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Postpartum Mental Health Resources

Updated February 14, 2024 – Unlike physical emergencies which are often obvious to us, it can be hard to know when to reach out for help for mental issues. A good rule of thumb is that if you or someone you love is having thoughts that scare you, it may be an EMERGENCY, and help should be called. But what if you just feel “off”? Or your loved one doesn’t seem to be getting better? If you’re not sure what kind of support is needed, the Postpartum Mental Health Resources chart below can help.

Postpartum Mental Health Resources – An Overview

Below are postpartum resources in order of emergency need. Share and bookmark this resource.

Postpartum Mental Health Resources
Postpartum Health
  • Emergency Level of Care: The 988 Lifeline – Talking about self-harm, suicide, killing or hurting others is an EMERGENCY. The Lifeline provides 24/7, free and confidential support for people in distress. Call or text 988 from any phone or visit
  • Emergency Level of Care: 911 – 911 can always intervene when an emergency is present. The threat of hurting oneself or others is an emergency.
  • Non emergency – but still very necessary! – support before, during and after pregnancy: The National Maternal Mental Health Hotline: Free, confidential support 24/7 during all phases of maternal need. Call/text 833-TLC- MAMA (852-6262). The hotline offers access to professional counselors, referrals to local and tele-health providers and support group connection. Interpreter services in 60 languages are available.
  • Support Level during Postpartum Phase: Postpartum Support International – The organization provides direct peer support to families, trains of professionals, and provides a bridge to connect them. 800-944-4773.
  • Helping Others – Have you come out on the other side of mental health distress and now want to help others do the same? Or perhaps you’d like to donate to maternal health causes? You can train to become a crisis line volunteer, connect those in need with services or give to these causes by visiting: or

Understand Mental Issues Before Baby Arrives

Perinatal or postpartum mood and anxiety disorders, also called PMAD’s, are the most common complication of pregnancy. Educate yourself and your loved ones about potential issues before baby arrives. Becoming familiar with “what’s normal” versus what’s not can make the difference between a bump in the road and a crisis situation. The good news is that education and support is out there!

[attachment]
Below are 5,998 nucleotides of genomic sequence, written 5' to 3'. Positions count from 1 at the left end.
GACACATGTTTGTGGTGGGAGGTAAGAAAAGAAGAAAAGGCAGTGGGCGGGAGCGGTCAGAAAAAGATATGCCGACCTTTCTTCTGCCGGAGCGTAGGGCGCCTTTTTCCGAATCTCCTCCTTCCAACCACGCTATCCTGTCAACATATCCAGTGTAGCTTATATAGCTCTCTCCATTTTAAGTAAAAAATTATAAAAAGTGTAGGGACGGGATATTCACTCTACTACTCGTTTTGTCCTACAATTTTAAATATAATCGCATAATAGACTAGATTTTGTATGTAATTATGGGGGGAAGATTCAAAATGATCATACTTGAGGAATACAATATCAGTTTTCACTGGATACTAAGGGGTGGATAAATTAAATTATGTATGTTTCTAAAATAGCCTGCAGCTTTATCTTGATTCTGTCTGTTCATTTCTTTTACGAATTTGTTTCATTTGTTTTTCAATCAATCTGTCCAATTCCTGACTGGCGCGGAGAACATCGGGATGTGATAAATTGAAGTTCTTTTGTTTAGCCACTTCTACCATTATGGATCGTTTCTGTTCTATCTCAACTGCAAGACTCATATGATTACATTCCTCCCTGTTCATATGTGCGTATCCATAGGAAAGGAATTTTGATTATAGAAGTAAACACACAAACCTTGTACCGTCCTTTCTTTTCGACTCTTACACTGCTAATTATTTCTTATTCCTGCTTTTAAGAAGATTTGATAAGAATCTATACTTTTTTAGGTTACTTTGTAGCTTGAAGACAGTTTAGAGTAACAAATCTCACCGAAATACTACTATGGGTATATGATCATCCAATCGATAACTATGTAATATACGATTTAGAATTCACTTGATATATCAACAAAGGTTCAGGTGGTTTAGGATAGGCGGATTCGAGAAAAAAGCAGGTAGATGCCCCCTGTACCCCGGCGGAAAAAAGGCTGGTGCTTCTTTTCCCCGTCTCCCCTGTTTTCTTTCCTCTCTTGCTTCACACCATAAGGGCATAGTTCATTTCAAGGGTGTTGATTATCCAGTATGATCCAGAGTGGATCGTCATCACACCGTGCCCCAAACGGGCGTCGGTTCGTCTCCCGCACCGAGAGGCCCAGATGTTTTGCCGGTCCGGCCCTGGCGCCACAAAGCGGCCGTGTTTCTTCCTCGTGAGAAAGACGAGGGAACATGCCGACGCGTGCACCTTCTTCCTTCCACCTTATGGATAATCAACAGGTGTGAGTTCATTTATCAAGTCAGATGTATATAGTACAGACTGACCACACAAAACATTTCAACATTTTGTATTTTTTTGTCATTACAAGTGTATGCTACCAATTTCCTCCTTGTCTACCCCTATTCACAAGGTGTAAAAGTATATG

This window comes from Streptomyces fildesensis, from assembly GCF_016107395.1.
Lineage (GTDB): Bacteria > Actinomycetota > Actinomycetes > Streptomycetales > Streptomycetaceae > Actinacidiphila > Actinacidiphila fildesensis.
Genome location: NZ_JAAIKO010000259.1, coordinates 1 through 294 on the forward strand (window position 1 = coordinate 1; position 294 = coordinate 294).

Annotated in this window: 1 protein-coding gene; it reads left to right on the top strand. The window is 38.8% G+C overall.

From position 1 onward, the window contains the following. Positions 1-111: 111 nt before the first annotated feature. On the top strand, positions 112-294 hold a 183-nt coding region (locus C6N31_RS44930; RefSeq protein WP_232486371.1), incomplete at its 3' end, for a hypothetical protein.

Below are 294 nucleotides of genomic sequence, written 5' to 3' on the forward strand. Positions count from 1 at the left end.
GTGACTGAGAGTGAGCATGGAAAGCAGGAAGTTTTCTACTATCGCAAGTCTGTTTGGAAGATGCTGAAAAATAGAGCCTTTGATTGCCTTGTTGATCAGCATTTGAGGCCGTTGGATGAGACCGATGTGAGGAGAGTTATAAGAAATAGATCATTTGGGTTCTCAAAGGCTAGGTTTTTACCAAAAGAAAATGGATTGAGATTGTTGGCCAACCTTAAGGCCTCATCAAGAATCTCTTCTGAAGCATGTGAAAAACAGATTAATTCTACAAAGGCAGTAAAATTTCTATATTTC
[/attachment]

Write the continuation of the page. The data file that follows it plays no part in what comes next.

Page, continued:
Here’s how you can get educated about postpartum mental health:

  • Learn and Talk About It Before Baby Arrives: First, learn the difference between typical “baby blues” and postpartum depression. This can help you to see when typical postpartum behaviors such as weepiness or fatigue cross the line to becoming a mental health concern. This is different for everyone depending their usual demeanor, so it’s helpful to understand you and your partner’s baseline moods and if they change in the weeks after baby arrives.

Questions you can ask yourself if you feel normal baby blues are blurring into a mood disorder are: Do I seem more sad than happy? or Does my partner have anxious thoughts that were never there before?

  • Assign an Advocate: Partners are usually each other’s advocates and first line of defense in addressing mental health. If you don’t have a partner, ask a trusted loved one to specifically look out for your mental health. Visitors are almost all going to ask about the baby…how is he doing, how is she eating? And when someone asks how you’re doing, the default answer is almost always “Fine!”, and there’s no chance for a more substantive conversation. For this reason, parents should be on alert for changes in each other’s mood and behavior, or have a trusted love one taking on this role. It’s ideal to have as many people as possible tasked with protecting parents’ mental health, and there is no shame in doing this, so looking out for behavioral changes doesn’t have to be a secret!
  • Dads & Partners – Dads and non-birthing partners are at risk of postpartum depression too. In fact, an NIH study notes depression can affect up to 25% of new fathers.  Learn your own risks and bookmark resources like Postpartum Support Int’l that have specific tools for you.
  • Family, Nannies & Caregivers – Building on the tips above, share these resources with those who can look out for you and your partner. In fact, many times when we’re in distress, others notice that we’re acting differently before we do.
  • Understand Crisis Situations – It can be hard to know when to call a doctor or when to reach out for emergency help. If you’re unsure, Mara Watts, M.A., M., Ed. of Postpartum Support of Virginia has an excellent rule of thumb: “If you are having thoughts that scare you, this is an emergency.”

For ongoing mental wellness, support groups such as, which stands for Mothers Offering Mothers Support may be helpful. These are community based organizations that have groups based on zip code, so the parents in the group are your neighbors too! Parents of twins and higher order multiples might also find their local village at Multiplesof

Whatever level of support is needed, there is help for you. Please let us know if we can help connect you with these resources or provide overnight support to help you recuperate or get healthy. Mental and physical wellness depend on each other!